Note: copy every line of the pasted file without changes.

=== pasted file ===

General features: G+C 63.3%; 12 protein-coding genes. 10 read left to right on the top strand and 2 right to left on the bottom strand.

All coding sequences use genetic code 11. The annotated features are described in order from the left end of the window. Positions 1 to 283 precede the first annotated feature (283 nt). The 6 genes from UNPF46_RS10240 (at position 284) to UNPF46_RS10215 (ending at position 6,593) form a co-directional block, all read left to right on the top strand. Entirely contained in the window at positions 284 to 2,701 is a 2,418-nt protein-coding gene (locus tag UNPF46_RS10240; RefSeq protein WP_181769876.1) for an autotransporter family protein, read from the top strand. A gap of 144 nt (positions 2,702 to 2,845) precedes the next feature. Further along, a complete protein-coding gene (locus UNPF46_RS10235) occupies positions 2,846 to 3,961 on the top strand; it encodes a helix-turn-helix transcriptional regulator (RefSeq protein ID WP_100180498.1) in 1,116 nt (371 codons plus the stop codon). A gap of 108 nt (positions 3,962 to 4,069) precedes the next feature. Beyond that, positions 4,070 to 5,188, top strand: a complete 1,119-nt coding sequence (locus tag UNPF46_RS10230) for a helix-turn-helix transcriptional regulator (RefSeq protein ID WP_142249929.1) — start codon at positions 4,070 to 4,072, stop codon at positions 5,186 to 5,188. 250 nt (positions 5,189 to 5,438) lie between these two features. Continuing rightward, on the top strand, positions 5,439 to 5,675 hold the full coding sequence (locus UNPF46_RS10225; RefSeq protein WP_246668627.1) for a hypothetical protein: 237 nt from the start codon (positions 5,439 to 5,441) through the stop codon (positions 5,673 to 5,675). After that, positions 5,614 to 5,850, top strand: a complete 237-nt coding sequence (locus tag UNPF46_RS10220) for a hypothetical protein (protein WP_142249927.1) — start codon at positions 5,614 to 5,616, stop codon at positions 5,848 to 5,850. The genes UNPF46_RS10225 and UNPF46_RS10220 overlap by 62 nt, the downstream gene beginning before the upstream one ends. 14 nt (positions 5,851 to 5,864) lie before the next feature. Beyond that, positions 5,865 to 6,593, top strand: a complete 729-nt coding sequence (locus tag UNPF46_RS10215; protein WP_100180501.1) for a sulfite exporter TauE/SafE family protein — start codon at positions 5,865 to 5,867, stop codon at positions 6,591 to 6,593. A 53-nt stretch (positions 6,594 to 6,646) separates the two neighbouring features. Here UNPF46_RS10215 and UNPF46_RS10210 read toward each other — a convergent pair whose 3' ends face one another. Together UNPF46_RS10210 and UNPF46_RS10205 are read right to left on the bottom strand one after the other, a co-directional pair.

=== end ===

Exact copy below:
General features: G+C 63.3%; 12 protein-coding genes. 10 read left to right on the top strand and 2 right to left on the bottom strand.

All coding sequences use genetic code 11. The annotated features are described in order from the left end of the window. Positions 1 to 283 precede the first annotated feature (283 nt). The 6 genes from UNPF46_RS10240 (at position 284) to UNPF46_RS10215 (ending at position 6,593) form a co-directional block, all read left to right on the top strand. Entirely contained in the window at positions 284 to 2,701 is a 2,418-nt protein-coding gene (locus tag UNPF46_RS10240; RefSeq protein WP_181769876.1) for an autotransporter family protein, read from the top strand. A gap of 144 nt (positions 2,702 to 2,845) precedes the next feature. Further along, a complete protein-coding gene (locus UNPF46_RS10235) occupies positions 2,846 to 3,961 on the top strand; it encodes a helix-turn-helix transcriptional regulator (RefSeq protein ID WP_100180498.1) in 1,116 nt (371 codons plus the stop codon). A gap of 108 nt (positions 3,962 to 4,069) precedes the next feature. Beyond that, positions 4,070 to 5,188, top strand: a complete 1,119-nt coding sequence (locus tag UNPF46_RS10230) for a helix-turn-helix transcriptional regulator (RefSeq protein ID WP_142249929.1) — start codon at positions 4,070 to 4,072, stop codon at positions 5,186 to 5,188. 250 nt (positions 5,189 to 5,438) lie between these two features. Continuing rightward, on the top strand, positions 5,439 to 5,675 hold the full coding sequence (locus UNPF46_RS10225; RefSeq protein WP_246668627.1) for a hypothetical protein: 237 nt from the start codon (positions 5,439 to 5,441) through the stop codon (positions 5,673 to 5,675). After that, positions 5,614 to 5,850, top strand: a complete 237-nt coding sequence (locus tag UNPF46_RS10220) for a hypothetical protein (protein WP_142249927.1) — start codon at positions 5,614 to 5,616, stop codon at positions 5,848 to 5,850. The genes UNPF46_RS10225 and UNPF46_RS10220 overlap by 62 nt, the downstream gene beginning before the upstream one ends. 14 nt (positions 5,851 to 5,864) lie before the next feature. Beyond that, positions 5,865 to 6,593, top strand: a complete 729-nt coding sequence (locus tag UNPF46_RS10215; protein WP_100180501.1) for a sulfite exporter TauE/SafE family protein — start codon at positions 5,865 to 5,867, stop codon at positions 6,591 to 6,593. A 53-nt stretch (positions 6,594 to 6,646) separates the two neighbouring features. Here UNPF46_RS10215 and UNPF46_RS10210 read toward each other — a convergent pair whose 3' ends face one another. Together UNPF46_RS10210 and UNPF46_RS10205 are read right to left on the bottom strand one after the other, a co-directional pair.